I was able to overclock the PC4000 from Crucial up to PC4800 (DDR600) with 3-4-4-10 timings, but not with 100% stability according to Memtest x86.  The maximum I could get the Crucial Ballistix to run at stable was 580MHz DDR (PC4720)) at 3-4-4-8 timings.  This had to be done at 2.8v, and raising the voltage didn't increase stability in Memtest at 300MHz.  This is a pretty impressive overclock on this DDR, as it can also be ran at 400MHz DDR at 2-2-2-5 timings with as little as 2.6v.  This memory performs excellent accross a broad spectrum.

Just for fun, I'm dropping in some benchmarks and screenshots of the Ballistix at DDR600.  It ran in Windows just fine, but Memtest reported errors.  You'll notice that this is at a 1:1 with the CPU at a 8x multiplier.

CPUz Fastest (not 100% stable) OC

CPUz Fastest Memory (not 100% stable) OC

Everest

In the tests following we run the system at DDR400 (PC3200) 2-2-2-5 with a 9x multiplier = 1800MHz, and DDR500 (PC4000) 2.5-3-3-8 with a 8x multiplier = 2000MHz, and finally at our maximum stable memory capability at DDR580 (PC4720) 3-4-4-10 with a 8x multiplier = 2320MHz.  Loosening timings or increasing voltage beyond 2.9v didn't help us gain a single MHz in stability.  290MHz is wide open on these modules.

Synthetic Tests:

For these synthetic tests we used Everest Home Edition, formerly known as AIDA32, and the ever popular SiSoft Sandra 2005.  These programs give you a good idea of how overclocking affects memory bandwidth, but whether you'll see it in real world applications or not is a bit up in the air.

As you can see in the Everest Benchmark below, memory performance is directly linked to the total speed of the processor and not just the FSB of the memory itself.  The top part of the graph shows performance at PC3200 running at 1.8GHz.  The next section shows performance at PC4000 running at 2.0GHz.  The biggest jump comes with the biggest increase in processor speed at PC4720 running at 2.32GHz.  Regardless, the numbers speek for themselves with the PC4000 running at it's stock speeds and hitting over 5,800MB/sec read transfer.

Everest Home Benchmarks

SiSoft Sandra shows similar results.  It scores the memory slightly lower that Everest but the trend is the same.  The largest jump in performance comes when the CPU speed is increased.  Again, this is due to the integrated memory controller on the chip itself.  Compare your scores using similar CPU/HTT speeds to determine how the Crucial Ballistix stacks up.  I think you'll find it does very well.

SiSoft 2005 Benchmarks

Now that we've seen how it shapes up in the theoretical world, let's take a look and see how this memory can increase performance in some of todays latest games.


Doom 3:

The first game we'll look at is iD Software's latest, Doom 3.  This game is killer on both the graphics system as well as the CPU/Memory subsystem.  We ran the tests at 640x480, 800x600 and 1024x768 at both low and ultra detail settings.  In the graph below we omitted the 640x480 tests as they were within 1FPS of the 800x600 tests.  The 6600GT can hold it's own at 800x600 as it is not bottlenecking the system at lower resolutions.

As memory and CPU speed increased, so did the performance of Doom 3.  We see the highest increase in performance at lower resolutions as GPU does limit the performance at 1024x768.  With the added bandwidth and speed of the memory, we see a 22% performance increase when running at PC3200 up to PC4720, and a healthy 12% increase when running at PC4000 to PC4720.

These results were taken with the included demo1 timedemo.

Doom 3 Benchmark

Half-Life 2:

Again, Half-Life 2 from Valve tells a similar story, but it's hard to tell just how much performance gain we achieve through raw memory bandwidth.  Increasing the bandwidth and CPU by 33% yields up to a 20% gain in performance.  As you can see in the graphs below, the framerate is very acceptable at 1024x768 at max detail, and there really seems to be very little limitation and the graphics subsystem.  Minimum and maximum detail tests show very little difference as the 6600GT has no trouble keeping up in this game.  Keep in mind that AA and AF are turned off to free up the GPU from restricting the benchmark.  If you like AA, you'll still need a more powerful card to keep these framerates.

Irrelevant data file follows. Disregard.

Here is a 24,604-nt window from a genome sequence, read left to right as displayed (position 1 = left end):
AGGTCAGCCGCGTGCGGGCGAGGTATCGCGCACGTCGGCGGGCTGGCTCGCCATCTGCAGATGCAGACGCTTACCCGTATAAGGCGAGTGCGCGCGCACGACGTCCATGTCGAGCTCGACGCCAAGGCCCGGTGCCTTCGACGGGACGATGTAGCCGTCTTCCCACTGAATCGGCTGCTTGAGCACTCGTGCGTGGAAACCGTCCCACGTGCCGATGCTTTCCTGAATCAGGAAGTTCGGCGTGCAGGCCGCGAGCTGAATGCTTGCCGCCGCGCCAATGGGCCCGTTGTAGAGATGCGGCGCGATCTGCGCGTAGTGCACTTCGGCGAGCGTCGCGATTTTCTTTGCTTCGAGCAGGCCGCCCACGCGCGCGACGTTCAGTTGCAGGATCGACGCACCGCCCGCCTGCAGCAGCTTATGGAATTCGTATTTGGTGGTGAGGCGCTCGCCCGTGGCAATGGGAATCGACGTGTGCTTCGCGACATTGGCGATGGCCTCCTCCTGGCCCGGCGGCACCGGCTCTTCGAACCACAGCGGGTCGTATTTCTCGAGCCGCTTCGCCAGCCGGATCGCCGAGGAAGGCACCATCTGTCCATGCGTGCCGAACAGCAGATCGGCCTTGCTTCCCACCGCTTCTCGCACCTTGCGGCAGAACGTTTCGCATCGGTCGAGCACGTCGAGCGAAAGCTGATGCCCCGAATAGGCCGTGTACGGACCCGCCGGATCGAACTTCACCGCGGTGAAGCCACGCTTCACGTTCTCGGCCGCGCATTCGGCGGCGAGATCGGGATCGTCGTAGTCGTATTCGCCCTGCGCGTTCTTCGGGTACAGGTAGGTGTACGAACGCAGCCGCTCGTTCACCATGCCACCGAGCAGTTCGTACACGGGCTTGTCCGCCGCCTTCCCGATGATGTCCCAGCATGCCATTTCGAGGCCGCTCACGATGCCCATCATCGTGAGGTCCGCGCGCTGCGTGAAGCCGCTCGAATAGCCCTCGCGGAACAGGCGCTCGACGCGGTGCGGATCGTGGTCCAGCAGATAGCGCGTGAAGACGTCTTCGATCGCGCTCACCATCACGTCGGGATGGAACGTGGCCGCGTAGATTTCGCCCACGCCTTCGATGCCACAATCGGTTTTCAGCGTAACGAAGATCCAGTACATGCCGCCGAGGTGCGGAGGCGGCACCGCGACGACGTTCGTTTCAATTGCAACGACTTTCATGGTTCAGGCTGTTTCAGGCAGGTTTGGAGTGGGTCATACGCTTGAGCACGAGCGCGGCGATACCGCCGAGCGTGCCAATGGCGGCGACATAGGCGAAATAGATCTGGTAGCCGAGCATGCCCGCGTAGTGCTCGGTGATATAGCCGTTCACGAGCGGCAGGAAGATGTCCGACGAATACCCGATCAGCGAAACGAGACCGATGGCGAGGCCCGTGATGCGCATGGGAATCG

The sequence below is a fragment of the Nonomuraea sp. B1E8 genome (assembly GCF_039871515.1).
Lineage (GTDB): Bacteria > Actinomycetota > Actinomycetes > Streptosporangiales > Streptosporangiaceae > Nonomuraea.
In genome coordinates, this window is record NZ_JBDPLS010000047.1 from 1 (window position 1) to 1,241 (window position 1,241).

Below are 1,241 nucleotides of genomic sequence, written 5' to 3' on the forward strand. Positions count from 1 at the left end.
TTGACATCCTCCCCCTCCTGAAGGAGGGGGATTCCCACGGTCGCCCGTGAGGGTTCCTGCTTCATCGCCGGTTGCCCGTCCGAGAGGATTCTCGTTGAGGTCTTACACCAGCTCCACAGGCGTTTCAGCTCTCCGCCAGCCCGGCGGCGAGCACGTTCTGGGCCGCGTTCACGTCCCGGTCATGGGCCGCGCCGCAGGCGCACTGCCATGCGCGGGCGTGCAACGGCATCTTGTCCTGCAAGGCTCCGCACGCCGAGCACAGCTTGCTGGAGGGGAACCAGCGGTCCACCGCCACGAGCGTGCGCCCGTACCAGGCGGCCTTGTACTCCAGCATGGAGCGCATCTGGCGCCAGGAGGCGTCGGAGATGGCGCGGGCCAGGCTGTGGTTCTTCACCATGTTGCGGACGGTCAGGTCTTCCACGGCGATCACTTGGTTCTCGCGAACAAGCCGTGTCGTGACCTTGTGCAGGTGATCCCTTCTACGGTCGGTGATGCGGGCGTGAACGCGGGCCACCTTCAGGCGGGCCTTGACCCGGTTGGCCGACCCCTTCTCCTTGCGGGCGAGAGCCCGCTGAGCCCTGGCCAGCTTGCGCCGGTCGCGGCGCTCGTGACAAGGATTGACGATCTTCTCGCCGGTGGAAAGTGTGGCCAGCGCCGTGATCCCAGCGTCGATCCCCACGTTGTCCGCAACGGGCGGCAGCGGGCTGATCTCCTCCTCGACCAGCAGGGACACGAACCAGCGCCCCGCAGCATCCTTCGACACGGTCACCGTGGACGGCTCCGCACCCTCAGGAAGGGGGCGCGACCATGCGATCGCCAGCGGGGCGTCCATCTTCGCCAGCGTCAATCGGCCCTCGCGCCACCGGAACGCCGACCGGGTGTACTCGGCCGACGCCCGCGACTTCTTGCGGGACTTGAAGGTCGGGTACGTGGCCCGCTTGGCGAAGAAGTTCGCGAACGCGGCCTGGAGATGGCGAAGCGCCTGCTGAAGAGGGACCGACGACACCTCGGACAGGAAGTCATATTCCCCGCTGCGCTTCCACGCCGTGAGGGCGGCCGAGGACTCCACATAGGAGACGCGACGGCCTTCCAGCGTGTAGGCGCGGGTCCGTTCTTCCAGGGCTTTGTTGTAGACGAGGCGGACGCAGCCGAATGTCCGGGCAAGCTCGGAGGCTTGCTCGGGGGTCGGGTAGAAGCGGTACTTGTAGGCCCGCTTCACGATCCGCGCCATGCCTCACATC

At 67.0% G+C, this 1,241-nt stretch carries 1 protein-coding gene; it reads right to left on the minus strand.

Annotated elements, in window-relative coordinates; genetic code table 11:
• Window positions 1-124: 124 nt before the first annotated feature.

For these benchmarks we used our own Coast timedemo and the HardwareOC d3c171 timedemo.

HL2 Coast Benchmarks

HL2 d3c171 Benchmarks

That wraps up the performance testing of the Crucial Ballistix PC4000 2x512MB kit.  Head on over to the last page and we'll draw up some conclusions.


Conclusion:

The Crucial Ballistix PC4000 2x 512MB kit is a winner in my book.  This memory can be ran at some of the fastest timings around at PC3200.  Any modules that can run both 400MHz DDR 2-2-2-5, and up to 580MHz DDR 3-4-4-10 are pretty impressive.  If you are building a system to do some hardcore overclocking, or perhaps you just want some RAM that will run tight now and clock up at a later time on some newer hardware, the Crucial Ballistix PC4000 is a good choice that won't break the bank.

Overall, I was extremely impressed at how this memory scaled.  For under $300 CDN, this stuff is worth every penny as has excellent timings at PC3200 and is guaranteed to run 2.5-3-3-8 at PC4000.  Not only that, it has plenty of overclocking headroom to boot.

Pros:

  • PC3200 (DDR400) @ 2-2-2-5
  • Excellent timings 2.5-3-3-8 at DDR500.
  • Overclocks well with reasonable voltage.
  • Lifetime warranty.

Cons:

  • Umm.

Here is how this memory breaks down.

 

BCCHardware.com Rating
Quality:
10/10
Performance:
9/10
Software Pack:
n/a
Stability:
10/10
Features:
8/10
Value:
9/10
Total Score 9.2

 

This memory does very well, and earns our Top Pick award.  I'd have no trouble at all recommending this memory to anyone who wants excellent performance for their dollar.

If you have any questions, comments or general feedback regarding this review, please fire a question over to the link below.  You will have to register to post, but registration is free, fast and easy.

Thanks to Crucial for supplying the memory used in this review.